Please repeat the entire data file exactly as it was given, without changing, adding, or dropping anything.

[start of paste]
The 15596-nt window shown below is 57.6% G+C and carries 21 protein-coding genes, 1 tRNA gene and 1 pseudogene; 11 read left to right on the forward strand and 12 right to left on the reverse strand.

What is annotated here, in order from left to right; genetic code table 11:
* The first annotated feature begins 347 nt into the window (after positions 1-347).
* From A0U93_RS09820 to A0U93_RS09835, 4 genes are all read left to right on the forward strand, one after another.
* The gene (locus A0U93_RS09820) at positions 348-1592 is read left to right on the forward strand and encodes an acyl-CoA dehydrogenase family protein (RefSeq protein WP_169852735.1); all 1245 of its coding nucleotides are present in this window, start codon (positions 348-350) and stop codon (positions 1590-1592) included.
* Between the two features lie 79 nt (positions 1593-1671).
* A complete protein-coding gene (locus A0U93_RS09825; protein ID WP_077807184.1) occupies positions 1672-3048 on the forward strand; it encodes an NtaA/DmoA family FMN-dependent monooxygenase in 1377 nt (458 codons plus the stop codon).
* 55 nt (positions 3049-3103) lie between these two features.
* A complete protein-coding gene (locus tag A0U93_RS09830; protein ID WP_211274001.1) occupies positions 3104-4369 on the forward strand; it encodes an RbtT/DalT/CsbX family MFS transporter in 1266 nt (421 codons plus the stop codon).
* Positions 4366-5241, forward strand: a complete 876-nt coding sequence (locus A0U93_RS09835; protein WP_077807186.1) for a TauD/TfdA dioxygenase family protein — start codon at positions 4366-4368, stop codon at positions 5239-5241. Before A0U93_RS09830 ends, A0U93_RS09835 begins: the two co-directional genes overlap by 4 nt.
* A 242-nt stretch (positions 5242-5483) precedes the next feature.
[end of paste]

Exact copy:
The 15596-nt window shown below is 57.6% G+C and carries 21 protein-coding genes, 1 tRNA gene and 1 pseudogene; 11 read left to right on the forward strand and 12 right to left on the reverse strand.

What is annotated here, in order from left to right; genetic code table 11:
* The first annotated feature begins 347 nt into the window (after positions 1-347).
* From A0U93_RS09820 to A0U93_RS09835, 4 genes are all read left to right on the forward strand, one after another.
* The gene (locus A0U93_RS09820) at positions 348-1592 is read left to right on the forward strand and encodes an acyl-CoA dehydrogenase family protein (RefSeq protein WP_169852735.1); all 1245 of its coding nucleotides are present in this window, start codon (positions 348-350) and stop codon (positions 1590-1592) included.
* Between the two features lie 79 nt (positions 1593-1671).
* A complete protein-coding gene (locus A0U93_RS09825; protein ID WP_077807184.1) occupies positions 1672-3048 on the forward strand; it encodes an NtaA/DmoA family FMN-dependent monooxygenase in 1377 nt (458 codons plus the stop codon).
* 55 nt (positions 3049-3103) lie between these two features.
* A complete protein-coding gene (locus tag A0U93_RS09830; protein ID WP_211274001.1) occupies positions 3104-4369 on the forward strand; it encodes an RbtT/DalT/CsbX family MFS transporter in 1266 nt (421 codons plus the stop codon).
* Positions 4366-5241, forward strand: a complete 876-nt coding sequence (locus A0U93_RS09835; protein WP_077807186.1) for a TauD/TfdA dioxygenase family protein — start codon at positions 4366-4368, stop codon at positions 5239-5241. Before A0U93_RS09830 ends, A0U93_RS09835 begins: the two co-directional genes overlap by 4 nt.
* A 242-nt stretch (positions 5242-5483) precedes the next feature.